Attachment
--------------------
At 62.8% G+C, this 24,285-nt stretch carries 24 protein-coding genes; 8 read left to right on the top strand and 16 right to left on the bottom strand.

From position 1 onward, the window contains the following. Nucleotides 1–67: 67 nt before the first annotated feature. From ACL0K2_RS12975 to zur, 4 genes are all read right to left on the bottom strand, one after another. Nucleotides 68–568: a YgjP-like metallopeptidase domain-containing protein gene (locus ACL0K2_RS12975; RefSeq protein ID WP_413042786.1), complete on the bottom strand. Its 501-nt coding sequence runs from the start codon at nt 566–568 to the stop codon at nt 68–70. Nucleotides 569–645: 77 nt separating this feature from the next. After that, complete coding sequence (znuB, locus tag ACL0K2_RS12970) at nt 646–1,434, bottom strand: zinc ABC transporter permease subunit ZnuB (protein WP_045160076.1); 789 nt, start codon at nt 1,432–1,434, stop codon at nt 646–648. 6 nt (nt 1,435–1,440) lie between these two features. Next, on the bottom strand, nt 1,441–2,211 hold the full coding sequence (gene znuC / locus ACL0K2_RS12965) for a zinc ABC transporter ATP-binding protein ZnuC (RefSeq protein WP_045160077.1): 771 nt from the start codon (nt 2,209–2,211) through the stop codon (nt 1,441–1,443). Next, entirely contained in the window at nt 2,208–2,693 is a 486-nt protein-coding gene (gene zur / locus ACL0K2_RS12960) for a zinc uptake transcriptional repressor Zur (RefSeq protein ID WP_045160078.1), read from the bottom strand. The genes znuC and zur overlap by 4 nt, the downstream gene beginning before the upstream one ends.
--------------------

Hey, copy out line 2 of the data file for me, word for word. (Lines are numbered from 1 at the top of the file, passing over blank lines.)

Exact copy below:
From position 1 onward, the window contains the following. Nucleotides 1–67: 67 nt before the first annotated feature. From ACL0K2_RS12975 to zur, 4 genes are all read right to left on the bottom strand, one after another. Nucleotides 68–568: a YgjP-like metallopeptidase domain-containing protein gene (locus ACL0K2_RS12975; RefSeq protein ID WP_413042786.1), complete on the bottom strand. Its 501-nt coding sequence runs from the start codon at nt 566–568 to the stop codon at nt 68–70. Nucleotides 569–645: 77 nt separating this feature from the next. After that, complete coding sequence (znuB, locus tag ACL0K2_RS12970) at nt 646–1,434, bottom strand: zinc ABC transporter permease subunit ZnuB (protein WP_045160076.1); 789 nt, start codon at nt 1,432–1,434, stop codon at nt 646–648. 6 nt (nt 1,435–1,440) lie between these two features. Next, on the bottom strand, nt 1,441–2,211 hold the full coding sequence (gene znuC / locus ACL0K2_RS12965) for a zinc ABC transporter ATP-binding protein ZnuC (RefSeq protein WP_045160077.1): 771 nt from the start codon (nt 2,209–2,211) through the stop codon (nt 1,441–1,443). Next, entirely contained in the window at nt 2,208–2,693 is a 486-nt protein-coding gene (gene zur / locus ACL0K2_RS12960) for a zinc uptake transcriptional repressor Zur (RefSeq protein ID WP_045160078.1), read from the bottom strand. The genes znuC and zur overlap by 4 nt, the downstream gene beginning before the upstream one ends.